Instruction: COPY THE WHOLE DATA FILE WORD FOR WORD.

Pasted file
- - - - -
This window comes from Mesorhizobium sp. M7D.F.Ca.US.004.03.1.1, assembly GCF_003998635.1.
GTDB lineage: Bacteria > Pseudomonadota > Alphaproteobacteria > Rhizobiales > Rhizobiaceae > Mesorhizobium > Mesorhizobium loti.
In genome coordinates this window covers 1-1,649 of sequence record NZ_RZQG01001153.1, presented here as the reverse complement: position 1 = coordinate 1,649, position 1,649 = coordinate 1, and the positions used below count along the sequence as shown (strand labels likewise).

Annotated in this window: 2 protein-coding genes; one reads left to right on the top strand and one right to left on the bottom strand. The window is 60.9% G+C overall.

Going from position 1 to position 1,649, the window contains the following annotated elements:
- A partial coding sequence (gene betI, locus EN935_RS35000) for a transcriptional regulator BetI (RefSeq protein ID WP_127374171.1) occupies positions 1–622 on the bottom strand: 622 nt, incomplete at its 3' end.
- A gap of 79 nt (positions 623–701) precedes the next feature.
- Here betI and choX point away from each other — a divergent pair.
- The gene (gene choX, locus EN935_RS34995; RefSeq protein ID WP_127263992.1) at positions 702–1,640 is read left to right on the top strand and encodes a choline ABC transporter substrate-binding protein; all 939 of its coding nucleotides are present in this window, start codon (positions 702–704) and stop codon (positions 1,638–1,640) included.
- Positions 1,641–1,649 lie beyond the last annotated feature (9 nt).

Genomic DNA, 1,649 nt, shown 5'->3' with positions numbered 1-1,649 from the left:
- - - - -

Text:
This window comes from Mesorhizobium sp. M7D.F.Ca.US.004.03.1.1, assembly GCF_003998635.1.
GTDB lineage: Bacteria > Pseudomonadota > Alphaproteobacteria > Rhizobiales > Rhizobiaceae > Mesorhizobium > Mesorhizobium loti.
In genome coordinates this window covers 1-1,649 of sequence record NZ_RZQG01001153.1, presented here as the reverse complement: position 1 = coordinate 1,649, position 1,649 = coordinate 1, and the positions used below count along the sequence as shown (strand labels likewise).

Annotated in this window: 2 protein-coding genes; one reads left to right on the top strand and one right to left on the bottom strand. The window is 60.9% G+C overall.

Going from position 1 to position 1,649, the window contains the following annotated elements:
- A partial coding sequence (gene betI, locus EN935_RS35000) for a transcriptional regulator BetI (RefSeq protein ID WP_127374171.1) occupies positions 1–622 on the bottom strand: 622 nt, incomplete at its 3' end.
- A gap of 79 nt (positions 623–701) precedes the next feature.
- Here betI and choX point away from each other — a divergent pair.
- The gene (gene choX, locus EN935_RS34995; RefSeq protein ID WP_127263992.1) at positions 702–1,640 is read left to right on the top strand and encodes a choline ABC transporter substrate-binding protein; all 939 of its coding nucleotides are present in this window, start codon (positions 702–704) and stop codon (positions 1,638–1,640) included.
- Positions 1,641–1,649 lie beyond the last annotated feature (9 nt).

Genomic DNA, 1,649 nt, shown 5'->3' with positions numbered 1-1,649 from the left: